Beside legalizing psychedelics, the measure proposes to amend state drug statutes, significantly reducing criminal penalties for possessing any other controlled substances classified under Schedule I or Schedule II of state law.
Also last year, Michigan senators filed a bill to similarly legalize the possession, cultivation and delivery of an array of plant- and fungus-derived psychedelics like psilocybin and mescaline.
Outside of Michigan, psychedelics reform is being pursued in state legislature and at the ballot in states across the country.
For example, the governor of Utah on Tuesday signed a bill to create a task force to study and make recommendations on the therapeutic potential of psychedelic drugs and possible regulations for their lawful use.
a Missouri House committee on Monday held a hearing on a GOP-led bill to legalize a wide range of psychedelics for therapeutic use at designated care facilities while further decriminalizing low-level possession in general.
A Connecticut legislative committee approved a bill last week that would set the state up to provide certain patients with access to psychedelic-assisted treatment with substances like MDMA and psilocybin. Connecticut Gov. Ned Lamont (D) signed a separate bill last year that includes language requiring the state to carry out a study into the therapeutic potential of psilocybin mushrooms. A workgroup has since been meeting to investigate the issue.
A Maryland House of Delegates committee held a hearing last week on a bill to create a state fund that could be used to provide access to psychedelics like psilocybin, MDMA and ketamine for military veterans suffering from post-traumatic stress disorder (PTSD).
The Washington State legislature recently sent a budget bill to the governor’s desk that includes a proposal to direct $200,000 in funding to support a new workgroup to study the possibility of legalizing psilocybin services in the state, including the idea of using current marijuana regulatory systems to track psychedelic mushrooms.
This month, the Hawaii Senate approved a bill to set up a state working group to study the therapeutic benefits of psilocybin mushrooms and develop a “long-term” plan to ensure that the psychedelic is accessible for medical use for adults 21 and older.
Also this month, the Oklahoma House of Representatives passed a bill to decriminalize low-level possession of psilocybin and promote research into the therapeutic potential of the psychedelic.
A bipartisan coalition of Georgia lawmakers recently filed a resolution that calls for the formation of a House study committee to investigate the therapeutic potential of psychedelics like psilocybin and make recommendations for reforms.
Rhode Island lawmakers introduced a pair of drug decriminalization bills this month—including one focused on psilocybin and buprenorphine that would authorize doctors to prescribe the psychedelic mushroom.
An Oregon Senate committee also recently advanced a bill to ensure that equity is built into the state’s historic therapeutic psilocybin program that’s actively being implemented following voter approval in 2020.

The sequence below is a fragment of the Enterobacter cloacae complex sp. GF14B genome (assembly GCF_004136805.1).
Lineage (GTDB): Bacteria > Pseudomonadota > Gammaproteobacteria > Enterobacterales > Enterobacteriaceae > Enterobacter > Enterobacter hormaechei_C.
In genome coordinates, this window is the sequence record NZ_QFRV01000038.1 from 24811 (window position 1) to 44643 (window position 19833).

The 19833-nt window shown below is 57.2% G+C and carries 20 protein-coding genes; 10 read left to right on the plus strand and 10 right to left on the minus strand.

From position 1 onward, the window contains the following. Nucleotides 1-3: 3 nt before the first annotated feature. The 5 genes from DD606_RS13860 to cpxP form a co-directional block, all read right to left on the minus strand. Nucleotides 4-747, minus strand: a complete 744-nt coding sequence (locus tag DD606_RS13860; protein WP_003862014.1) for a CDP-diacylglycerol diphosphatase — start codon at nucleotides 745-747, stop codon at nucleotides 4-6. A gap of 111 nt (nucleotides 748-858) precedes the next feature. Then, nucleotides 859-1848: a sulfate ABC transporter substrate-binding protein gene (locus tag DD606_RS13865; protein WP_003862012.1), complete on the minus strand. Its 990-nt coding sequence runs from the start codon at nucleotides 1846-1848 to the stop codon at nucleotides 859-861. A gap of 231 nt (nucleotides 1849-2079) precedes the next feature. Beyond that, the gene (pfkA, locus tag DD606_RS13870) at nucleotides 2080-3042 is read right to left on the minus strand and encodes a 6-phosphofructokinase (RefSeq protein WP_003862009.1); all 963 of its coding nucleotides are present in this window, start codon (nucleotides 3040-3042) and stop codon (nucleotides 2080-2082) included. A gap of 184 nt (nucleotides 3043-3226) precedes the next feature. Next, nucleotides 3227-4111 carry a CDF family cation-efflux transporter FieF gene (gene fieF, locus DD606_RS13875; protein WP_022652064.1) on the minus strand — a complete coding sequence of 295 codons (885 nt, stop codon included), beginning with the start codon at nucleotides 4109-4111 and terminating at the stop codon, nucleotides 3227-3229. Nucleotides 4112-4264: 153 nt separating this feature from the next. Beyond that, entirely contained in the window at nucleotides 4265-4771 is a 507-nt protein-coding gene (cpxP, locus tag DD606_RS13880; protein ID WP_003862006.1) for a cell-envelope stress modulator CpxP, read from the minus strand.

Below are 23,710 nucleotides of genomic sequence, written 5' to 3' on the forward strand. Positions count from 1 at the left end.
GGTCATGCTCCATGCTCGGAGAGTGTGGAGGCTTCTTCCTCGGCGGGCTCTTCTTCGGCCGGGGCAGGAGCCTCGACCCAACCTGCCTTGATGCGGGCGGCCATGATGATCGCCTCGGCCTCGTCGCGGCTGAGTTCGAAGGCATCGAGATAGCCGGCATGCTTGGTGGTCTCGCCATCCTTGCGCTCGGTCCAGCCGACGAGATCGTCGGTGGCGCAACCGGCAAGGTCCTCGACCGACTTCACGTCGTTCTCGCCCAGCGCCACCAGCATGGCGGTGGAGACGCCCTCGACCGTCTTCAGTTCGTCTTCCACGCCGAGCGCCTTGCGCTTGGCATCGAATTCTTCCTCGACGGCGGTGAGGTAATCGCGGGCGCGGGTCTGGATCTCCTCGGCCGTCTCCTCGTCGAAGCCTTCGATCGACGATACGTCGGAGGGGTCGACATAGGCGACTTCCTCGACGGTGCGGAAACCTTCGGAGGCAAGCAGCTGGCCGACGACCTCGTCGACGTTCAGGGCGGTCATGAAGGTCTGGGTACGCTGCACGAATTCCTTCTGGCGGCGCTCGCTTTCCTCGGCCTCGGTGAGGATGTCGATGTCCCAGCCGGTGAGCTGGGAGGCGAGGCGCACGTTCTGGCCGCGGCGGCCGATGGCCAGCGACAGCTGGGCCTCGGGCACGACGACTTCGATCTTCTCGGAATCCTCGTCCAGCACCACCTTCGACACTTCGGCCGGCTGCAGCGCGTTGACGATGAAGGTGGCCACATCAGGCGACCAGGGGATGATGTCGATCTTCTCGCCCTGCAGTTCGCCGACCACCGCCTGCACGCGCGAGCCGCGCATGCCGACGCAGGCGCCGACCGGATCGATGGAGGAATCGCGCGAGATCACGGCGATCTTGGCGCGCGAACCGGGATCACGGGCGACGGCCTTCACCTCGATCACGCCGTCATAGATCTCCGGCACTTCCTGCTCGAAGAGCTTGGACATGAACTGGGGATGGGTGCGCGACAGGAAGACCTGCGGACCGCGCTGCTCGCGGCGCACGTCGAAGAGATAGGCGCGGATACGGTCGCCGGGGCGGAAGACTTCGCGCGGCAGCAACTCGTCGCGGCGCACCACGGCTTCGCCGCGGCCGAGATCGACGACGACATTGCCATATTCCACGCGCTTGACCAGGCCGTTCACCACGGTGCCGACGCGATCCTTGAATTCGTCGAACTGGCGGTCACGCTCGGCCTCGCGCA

A bill to decriminalize a wide array of psychedelics in Virginia was taken up by a House of Delegates panel in January, only to be pushed off until 2023. A separate Senate proposal to decriminalize psilocybin alone was later defeated in a key committee.
California Sen. Scott Wiener (D) told Marijuana Moment in a recent interview that his bill to legalize psychedelics possession stands a 50/50 chance of reaching the governor’s desk this year. It already cleared the full Senate and two Assembly committees during the first half of the two-year session.
Washington State lawmakers also introduced legislation in January that would legalize what the bill calls “supported psilocybin experiences” by adults 21 and older.
Meanwhile, a Pennsylvania bill meant to promote research into the therapeutic potential of psilocybin mushrooms for certain mental health conditions may be in jeopardy, with the sponsor saying that the chair of a key House committee is expressing reservations even after the legislation was amended in an effort to build support.
New Hampshire lawmakers filed measures to decriminalize psilocybin and all drugs.
Legislation was also enacted by the Texas legislature last year requiring the state to study the medical risks and benefits of psilocybin, MDMA and ketamine for military veterans in partnership with Baylor College of Medicine and a military-focused medical center.
A pair of Michigan senators also introduced a bill in September to legalize the possession, cultivation and delivery of an array of plant- and fungi-derived psychedelics like psilocybin and mescaline.
In a setback for the movement, California activists on Wednesday announced that they have come up short on collecting enough signatures to qualify a measure to legalize psilocybin mushrooms for the state’s November ballot, though they aren’t giving up on a future election cycle bid.
Colorado activists, meanwhile, recently selected one of the four psychedelics reform ballot initiatives that they drafted and filed for the November ballot, choosing to proceed with a measure to legalize psilocybin, create licensed “healing centers” where people can use the psychedelic for therapeutic purposes and provide a pathway for record sealing for prior convictions. A competing campaign filed a different psychedelics legalization last month.
At the congressional level, bipartisan lawmakers sent a letter to the Drug Enforcement Administration (DEA) last month, urging that the agency allow terminally ill patients to use psilocybin as an investigational treatment without the fear of federal prosecution.
Image courtesy of Kristie Gianopulos.